A B.C. man posing as a registered beekeeper has been found guilty of defrauding investors and breaking Ontario securities laws in relation to his Burnaby bee-product business.
Natural Bee Works Apiaries Inc. sold candles and other bee-related products, mostly at craft markets in the Metro Vancouver area, according to a ruling by Ontario Securities Commission vice-chair D. Grant Vingoe this month.
The company’s sole director is Rinaldo Landucci, according to the ruling.
In marketing material, the company claimed it was “launching on Nasdaq,” had raised $20 million from more than 200 investors, had “major corporate customers waiting for product” and owned property worth $2.8 million as well as $1.9 million worth of apiary equipment and bees as of July 2017.
But no documentation was presented at a commission panel hearing to support any of those claims, according to Vingoe, who called Bee Works “at most, a small scale craft business.”
“There was no evidence of major corporate customers, nor any support for the stated assets, or even the existence of hives,” he said.
Nonetheless, an Ontario woman, Tawlia Chickalo, who created the marketing materials at Landucci’s direction, according to Vingoe’s ruling, used them to sell shares in the company to a network of friends and former customers in Ontario – even though she was not registered to sell securities.
In total, 1.18 million shares worth $291,250 were sold to 69 investors between April 2017 and January 2018.
Examining Landucci’s and Chickalo’s bank accounts, Ontario Securities Commission staff were able to match $267,203 in them to investor payments, the panel heard.
“The evidence at the hearing demonstrated that the majority of investor funds were used by Mr. Landucci and Ms. Chickalo for personal expenditures or withdrawn in cash,” Vingoe said.
The investors, many of whom had personal connections with Chickalo, “suffered financially and emotionally through this ordeal,” according to Vingoe.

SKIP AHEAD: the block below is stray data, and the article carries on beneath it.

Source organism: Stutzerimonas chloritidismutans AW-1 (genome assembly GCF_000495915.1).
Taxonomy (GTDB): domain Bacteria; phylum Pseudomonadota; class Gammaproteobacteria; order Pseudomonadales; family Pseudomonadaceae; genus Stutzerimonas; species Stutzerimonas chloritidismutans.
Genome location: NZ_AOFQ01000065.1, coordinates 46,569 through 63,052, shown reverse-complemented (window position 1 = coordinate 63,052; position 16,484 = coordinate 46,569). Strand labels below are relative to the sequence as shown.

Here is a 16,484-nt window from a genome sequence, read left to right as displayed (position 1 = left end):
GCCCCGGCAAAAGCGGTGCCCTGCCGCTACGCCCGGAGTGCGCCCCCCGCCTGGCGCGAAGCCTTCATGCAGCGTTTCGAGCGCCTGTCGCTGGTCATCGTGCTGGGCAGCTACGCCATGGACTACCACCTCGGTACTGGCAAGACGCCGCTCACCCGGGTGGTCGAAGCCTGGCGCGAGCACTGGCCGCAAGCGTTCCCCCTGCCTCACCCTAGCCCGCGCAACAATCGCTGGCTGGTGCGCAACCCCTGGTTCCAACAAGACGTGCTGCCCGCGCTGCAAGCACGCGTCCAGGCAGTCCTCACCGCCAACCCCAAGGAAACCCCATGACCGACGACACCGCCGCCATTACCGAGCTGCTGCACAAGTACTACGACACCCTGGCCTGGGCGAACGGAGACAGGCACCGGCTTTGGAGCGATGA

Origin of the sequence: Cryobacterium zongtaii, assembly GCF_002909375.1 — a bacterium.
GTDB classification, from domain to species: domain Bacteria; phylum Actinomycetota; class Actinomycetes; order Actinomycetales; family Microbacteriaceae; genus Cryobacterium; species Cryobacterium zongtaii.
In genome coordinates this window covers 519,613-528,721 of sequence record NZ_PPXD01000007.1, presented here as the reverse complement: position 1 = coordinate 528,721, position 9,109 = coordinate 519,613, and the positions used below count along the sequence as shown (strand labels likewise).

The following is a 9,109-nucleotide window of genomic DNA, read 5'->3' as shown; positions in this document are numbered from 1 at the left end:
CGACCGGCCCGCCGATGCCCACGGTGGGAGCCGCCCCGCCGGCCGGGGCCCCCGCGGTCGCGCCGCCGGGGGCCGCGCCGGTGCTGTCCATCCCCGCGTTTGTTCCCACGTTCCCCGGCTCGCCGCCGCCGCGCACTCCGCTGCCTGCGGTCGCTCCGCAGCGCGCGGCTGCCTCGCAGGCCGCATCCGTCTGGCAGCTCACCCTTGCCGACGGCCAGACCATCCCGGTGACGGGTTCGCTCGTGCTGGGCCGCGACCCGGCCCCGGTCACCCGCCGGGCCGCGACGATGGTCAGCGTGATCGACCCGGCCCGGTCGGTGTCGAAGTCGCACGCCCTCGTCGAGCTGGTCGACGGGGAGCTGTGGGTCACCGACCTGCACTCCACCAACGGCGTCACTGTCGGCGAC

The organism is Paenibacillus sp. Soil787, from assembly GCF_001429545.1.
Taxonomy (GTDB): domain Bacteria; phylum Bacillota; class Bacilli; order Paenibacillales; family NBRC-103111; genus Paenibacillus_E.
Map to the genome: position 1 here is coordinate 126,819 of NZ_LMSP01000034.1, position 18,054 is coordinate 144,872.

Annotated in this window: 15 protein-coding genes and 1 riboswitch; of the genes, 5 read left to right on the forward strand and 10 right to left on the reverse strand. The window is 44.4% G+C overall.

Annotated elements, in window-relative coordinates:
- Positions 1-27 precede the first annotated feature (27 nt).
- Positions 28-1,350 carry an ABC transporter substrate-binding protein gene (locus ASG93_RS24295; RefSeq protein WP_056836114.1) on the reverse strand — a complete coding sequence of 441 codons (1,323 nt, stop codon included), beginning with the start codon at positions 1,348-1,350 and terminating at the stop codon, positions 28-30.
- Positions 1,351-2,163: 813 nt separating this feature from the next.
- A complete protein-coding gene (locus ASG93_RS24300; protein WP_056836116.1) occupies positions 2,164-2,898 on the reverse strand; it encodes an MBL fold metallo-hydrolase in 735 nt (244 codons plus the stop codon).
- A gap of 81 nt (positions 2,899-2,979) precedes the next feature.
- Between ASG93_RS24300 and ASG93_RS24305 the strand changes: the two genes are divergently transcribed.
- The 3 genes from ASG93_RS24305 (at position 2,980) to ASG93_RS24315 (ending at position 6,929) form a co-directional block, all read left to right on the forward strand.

He found Landucci and Chickalo, who represented themselves at the panel hearing, had defrauded investors and broken a number of other securities laws.
Landucci called the proceedings a “joke” and said the commission’s conclusions didn’t matter because he would be appealing, according to the ruling.
During the hearing, Landucci failed to provide documentation for many of the claims he made, according to Vingoe – including a claim he was a registered beekeeper.
That was undermined by a letter from the Provincial Apiculturist in British Columbia indicating Landucci was not registered as a licensed beekeeper in B.C.
“After many opportunities, (Landucci) could not supply evidence of either the existence of the hives or his status as a licensed beekeeper in B.C.,” Vingoe said. “His unlicensed status might have posed limited risks to a craft business, although it would be a violation of the licensing statute, but this was certainly inconsistent with a business preparing to list on Nasdaq, with many international investors and a multi-million dollar line of credit, all involving parties that could reasonably be expected to insist that Mr. Landucci at least was a licensed beekeeper in respect of an alleged multi-million dollar beeswax-based business.”
Sanctions against Bee Works, Landucci and Chickalo will be decided after another hearing in August.